Research by SuperOffice finds the top benefits businesses said they hoped to achieve using a customer relationship management (CRM) solution were: improve customer service (74%), improve customer satisfaction (66%), improve customer retention (56%), increase sales (54%), generate new business (53%), share and distribute data (48%) and market products/services more (37%).
As with these businesses, bankers also want to track their customers and market to them more effectively. That is why CRM solutions have grown over the years. Although the financial industry has lagged other industries in some cases, that may soon change. That's because JPMorgan, one of the giants in the industry, is starting to use CRM for more customized customer interactions and other banks may soon follow. JPMorgan has just introduced a customer management system that has an analytics overlay for wealth management clients. That change allows staff to use customer profile information, including past business at the bank, while interfacing with the customers directly. This is akin to Amazon's "recommendations" based on buying behavior. If JPMorgan finds it useful who knows what is next.
This approach will reportedly allow JPMorgan staff to identify areas of interest for their clients and tailor products and services accordingly. That is what clients say they want in survey after survey, so if it works it could be pretty powerful. One area included in this will allow JPMorgan staff to be more helpful at providing trade, investment and other strategies, based on analytics. This is projected to shorten the sales cycle, increase customer loyalty and make business more efficient overall. In addition to this customization, it is believed that there will eventually be a mobile component for customers as well.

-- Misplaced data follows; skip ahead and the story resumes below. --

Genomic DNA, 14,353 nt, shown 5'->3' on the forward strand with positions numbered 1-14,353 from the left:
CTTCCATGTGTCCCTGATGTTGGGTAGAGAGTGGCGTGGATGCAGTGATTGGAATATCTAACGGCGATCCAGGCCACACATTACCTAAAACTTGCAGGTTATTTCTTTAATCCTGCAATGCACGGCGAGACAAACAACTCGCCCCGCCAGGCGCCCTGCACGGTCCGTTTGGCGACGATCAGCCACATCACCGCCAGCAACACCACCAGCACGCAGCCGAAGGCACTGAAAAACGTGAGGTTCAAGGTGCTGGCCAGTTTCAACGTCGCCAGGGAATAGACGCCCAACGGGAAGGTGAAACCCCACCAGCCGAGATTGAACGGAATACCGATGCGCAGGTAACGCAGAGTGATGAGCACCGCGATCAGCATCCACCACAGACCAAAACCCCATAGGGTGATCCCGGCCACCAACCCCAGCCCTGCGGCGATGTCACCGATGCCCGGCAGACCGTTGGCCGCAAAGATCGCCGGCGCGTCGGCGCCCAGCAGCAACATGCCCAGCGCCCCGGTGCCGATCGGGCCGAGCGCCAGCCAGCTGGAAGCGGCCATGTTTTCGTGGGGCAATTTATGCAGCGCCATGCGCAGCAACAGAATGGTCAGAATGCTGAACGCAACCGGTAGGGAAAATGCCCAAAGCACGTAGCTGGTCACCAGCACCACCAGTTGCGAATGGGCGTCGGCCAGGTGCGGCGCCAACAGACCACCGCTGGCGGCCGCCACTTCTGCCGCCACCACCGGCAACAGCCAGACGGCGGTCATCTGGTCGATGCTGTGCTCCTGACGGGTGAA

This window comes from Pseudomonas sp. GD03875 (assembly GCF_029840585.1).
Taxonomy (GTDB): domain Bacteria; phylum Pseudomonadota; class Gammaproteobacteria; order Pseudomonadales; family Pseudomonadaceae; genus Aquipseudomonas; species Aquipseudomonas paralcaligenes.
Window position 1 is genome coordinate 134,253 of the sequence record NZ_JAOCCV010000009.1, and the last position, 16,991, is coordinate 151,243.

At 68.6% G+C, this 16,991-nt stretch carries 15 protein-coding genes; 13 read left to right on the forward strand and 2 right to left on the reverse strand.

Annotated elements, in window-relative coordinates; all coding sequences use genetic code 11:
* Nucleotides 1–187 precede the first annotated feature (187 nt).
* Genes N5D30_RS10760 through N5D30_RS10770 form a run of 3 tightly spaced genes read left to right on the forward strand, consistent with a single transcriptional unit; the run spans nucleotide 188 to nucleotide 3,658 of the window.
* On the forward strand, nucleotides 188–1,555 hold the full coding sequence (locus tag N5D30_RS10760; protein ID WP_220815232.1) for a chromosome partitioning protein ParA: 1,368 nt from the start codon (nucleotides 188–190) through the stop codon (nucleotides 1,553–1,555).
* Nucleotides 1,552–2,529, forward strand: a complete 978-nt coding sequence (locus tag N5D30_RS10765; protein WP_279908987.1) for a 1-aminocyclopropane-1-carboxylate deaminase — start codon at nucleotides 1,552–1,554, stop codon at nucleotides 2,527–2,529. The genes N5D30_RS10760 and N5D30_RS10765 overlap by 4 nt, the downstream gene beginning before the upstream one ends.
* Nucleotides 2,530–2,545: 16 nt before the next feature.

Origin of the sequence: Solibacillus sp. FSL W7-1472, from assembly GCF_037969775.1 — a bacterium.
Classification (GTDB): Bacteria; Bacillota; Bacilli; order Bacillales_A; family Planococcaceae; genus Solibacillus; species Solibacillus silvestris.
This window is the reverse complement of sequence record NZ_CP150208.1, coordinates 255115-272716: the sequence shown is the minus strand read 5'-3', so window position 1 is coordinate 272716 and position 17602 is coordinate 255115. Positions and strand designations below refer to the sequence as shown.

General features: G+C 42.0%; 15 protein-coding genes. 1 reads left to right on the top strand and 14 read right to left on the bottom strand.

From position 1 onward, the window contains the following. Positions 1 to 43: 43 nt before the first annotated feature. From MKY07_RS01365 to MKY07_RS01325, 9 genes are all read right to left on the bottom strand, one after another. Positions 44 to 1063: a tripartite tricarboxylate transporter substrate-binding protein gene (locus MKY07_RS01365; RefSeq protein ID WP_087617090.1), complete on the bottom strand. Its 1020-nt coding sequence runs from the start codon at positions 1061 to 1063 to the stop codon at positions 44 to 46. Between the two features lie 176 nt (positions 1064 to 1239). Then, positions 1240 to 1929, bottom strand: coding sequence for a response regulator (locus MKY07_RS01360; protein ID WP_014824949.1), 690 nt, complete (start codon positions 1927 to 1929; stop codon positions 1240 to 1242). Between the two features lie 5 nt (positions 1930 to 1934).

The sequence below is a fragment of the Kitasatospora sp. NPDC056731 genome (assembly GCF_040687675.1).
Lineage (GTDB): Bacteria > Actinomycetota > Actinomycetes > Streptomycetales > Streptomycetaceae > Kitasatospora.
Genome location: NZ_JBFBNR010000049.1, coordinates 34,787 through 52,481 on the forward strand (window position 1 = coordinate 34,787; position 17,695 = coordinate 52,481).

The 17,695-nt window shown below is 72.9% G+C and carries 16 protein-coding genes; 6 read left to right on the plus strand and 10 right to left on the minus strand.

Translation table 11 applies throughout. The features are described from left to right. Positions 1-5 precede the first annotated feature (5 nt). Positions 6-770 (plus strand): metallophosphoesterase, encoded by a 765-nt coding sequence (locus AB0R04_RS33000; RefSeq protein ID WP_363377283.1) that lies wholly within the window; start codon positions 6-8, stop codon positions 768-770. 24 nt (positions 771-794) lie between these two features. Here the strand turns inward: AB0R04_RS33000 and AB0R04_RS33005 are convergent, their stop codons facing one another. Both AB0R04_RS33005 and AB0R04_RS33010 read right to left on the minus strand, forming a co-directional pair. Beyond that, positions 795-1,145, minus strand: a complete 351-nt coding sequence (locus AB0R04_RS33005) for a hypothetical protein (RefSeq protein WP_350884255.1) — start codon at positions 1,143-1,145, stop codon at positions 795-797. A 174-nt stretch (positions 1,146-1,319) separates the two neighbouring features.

Now more than ever perhaps, JPMorgan may be in the right place with this approach. The demographics are changing, so it might be time to revisit the tools your own bank uses when interacting with your customers. Asking such things as whether a given software tool is still robust enough, looking at the data customer facing staff can mine from it, matching up the results of any analysis with customer needs, and a host of others can make sense. Your bank does not necessarily have to always follow the latest tech trends, but this one is a deeper shift it appears so keep an eye out for future developments here.
If you do, you will be in good company. After all, Bank Director research finds "customers" are one of the top 7 themes for banks in 2017. Banks say they want to deliver important customer experiences tailored to their needs. Along the same lines, "providing positive customer experiences" ranked as the #1 trend in a 2017 Retail Banking Trends and Predictions report. As such, look for banks to keep fine-tuning their customer databases.
If you are looking for ways to mine your customer data for more efficiencies and greater customer relationship understanding, there are a couple of important things to consider. 1) How profitable are your customers? Knowing how to determine your customer profitability is critical these days, as some easily move around to find the best rates. This may not be an issue if you know these customers are the least profitable for you. 2) How can you leverage your current customer relationship to add more value with additional products/services? You may not have realized that one of your favorite customers only has one account with you. Knowing this, you could think of other services that may provide value for your customer, add income for your bank and strengthen the business relationship for both of you.
There are many ways to use your customer data and more ways will most certainly arise in the future. In the meantime, to get going faster, we have experts available to help guide your bank along this path should you need it.